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The "cyberwar" in Ekaterinburg will close the gap in the labor market

The "cyberwar" in Ekaterinburg will close the gap in the labor market

25.06.2014 — Analysis

Unless the winners leave.

Ekaterinburg is hosting the 38th World Finals of the ACM International Collegiate Programming Contest. Organizers of the event are the ACM Association for Computing Machinery, Ural Federal University, the company SKB Kontur, the administration of the city of Ekaterinburg, and the Sverdlovsk regional government. IBM is the title sponsor.

Bill Poucher, the executive director of ACM-ICPC, told RusBusinessNews that contest applications had been received from 243 universities in 49 countries. And 122 teams from universities in 44 countries have reached the finals. Each team consists of three students, equipped with one computer, and all the contestants are given an identical set of problems and have five hours to create a computer program to solve them.

The final "game" will be on June 25, 2014. Discussion of this event rarely goes beyond the IT community, but this "cyberwar" may be even more significant for the development of the Sverdlovsk region than INNOPROM, the 2018 World Cup, or the Russia Arms Expo. The ACM championship is the only (!) currently known method of fostering programmers whose training is guaranteed to meet the requirements of the market. And it is also the way to create a new industry.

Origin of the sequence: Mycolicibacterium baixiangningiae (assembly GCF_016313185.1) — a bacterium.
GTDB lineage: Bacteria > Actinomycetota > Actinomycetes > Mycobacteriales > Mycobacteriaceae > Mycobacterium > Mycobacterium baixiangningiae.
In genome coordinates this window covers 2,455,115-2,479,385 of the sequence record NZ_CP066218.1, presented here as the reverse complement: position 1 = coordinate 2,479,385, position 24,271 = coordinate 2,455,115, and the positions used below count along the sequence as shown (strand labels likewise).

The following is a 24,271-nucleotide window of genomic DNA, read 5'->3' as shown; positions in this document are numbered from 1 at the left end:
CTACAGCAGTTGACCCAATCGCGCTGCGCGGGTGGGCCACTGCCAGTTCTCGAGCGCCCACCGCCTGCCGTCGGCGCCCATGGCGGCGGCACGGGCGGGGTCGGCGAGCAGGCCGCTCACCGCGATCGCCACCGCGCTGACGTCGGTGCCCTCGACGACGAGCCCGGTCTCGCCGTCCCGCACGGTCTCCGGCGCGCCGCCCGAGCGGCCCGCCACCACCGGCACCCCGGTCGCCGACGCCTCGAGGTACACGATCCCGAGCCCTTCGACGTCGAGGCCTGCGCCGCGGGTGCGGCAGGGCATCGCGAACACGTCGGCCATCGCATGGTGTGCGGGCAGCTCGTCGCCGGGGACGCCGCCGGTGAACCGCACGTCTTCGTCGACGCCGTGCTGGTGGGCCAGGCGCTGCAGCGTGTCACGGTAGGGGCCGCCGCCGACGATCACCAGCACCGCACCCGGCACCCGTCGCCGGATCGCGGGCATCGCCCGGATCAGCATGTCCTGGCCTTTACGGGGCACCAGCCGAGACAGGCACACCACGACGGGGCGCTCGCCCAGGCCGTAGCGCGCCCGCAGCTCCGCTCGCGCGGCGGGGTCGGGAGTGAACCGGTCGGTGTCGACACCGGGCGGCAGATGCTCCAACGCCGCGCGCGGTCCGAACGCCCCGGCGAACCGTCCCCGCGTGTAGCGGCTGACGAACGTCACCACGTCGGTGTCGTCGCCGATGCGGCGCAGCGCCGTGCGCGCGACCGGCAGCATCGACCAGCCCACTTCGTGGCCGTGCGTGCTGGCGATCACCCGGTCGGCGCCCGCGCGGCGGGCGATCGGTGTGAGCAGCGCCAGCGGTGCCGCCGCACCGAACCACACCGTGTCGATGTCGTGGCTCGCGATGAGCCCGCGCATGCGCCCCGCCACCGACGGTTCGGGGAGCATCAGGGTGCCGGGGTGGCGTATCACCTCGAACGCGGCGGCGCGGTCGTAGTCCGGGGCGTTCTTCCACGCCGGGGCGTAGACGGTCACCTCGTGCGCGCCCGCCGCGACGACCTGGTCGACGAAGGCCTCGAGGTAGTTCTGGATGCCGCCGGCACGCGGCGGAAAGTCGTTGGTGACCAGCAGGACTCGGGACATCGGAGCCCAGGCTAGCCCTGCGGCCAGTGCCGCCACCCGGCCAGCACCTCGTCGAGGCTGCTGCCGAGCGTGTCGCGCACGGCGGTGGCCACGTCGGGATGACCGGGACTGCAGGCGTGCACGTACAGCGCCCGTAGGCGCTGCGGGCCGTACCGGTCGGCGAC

Today, the production of non-tangible goods such as software is responsible for the majority of the revenue in the global economy. In many countries the post-industrial sector plays a much more prominent role than traditional industry and agriculture. And the Urals can already feel how the IT sector is having a more substantial impact.

According to Sergei Frolov, the deputy minister of transportation and communications in the Sverdlovsk region, it's not possible to develop manufacturing companies today without using digital technology. Modern software is essential for constructing effective business processes, as well as logistical, technological, and other algorithms. "IT technology is a focal point for growth. Companies in the Urals are investing in this tool, which means that we're part of a global trend," he emphasizes.

The financial adviser Evgeny Gilbo noted that for a number of American companies, software purchases now make up 50-90% of all their investments. And soon the entire economy of the US and many other "advanced" countries will find themselves in a similar state.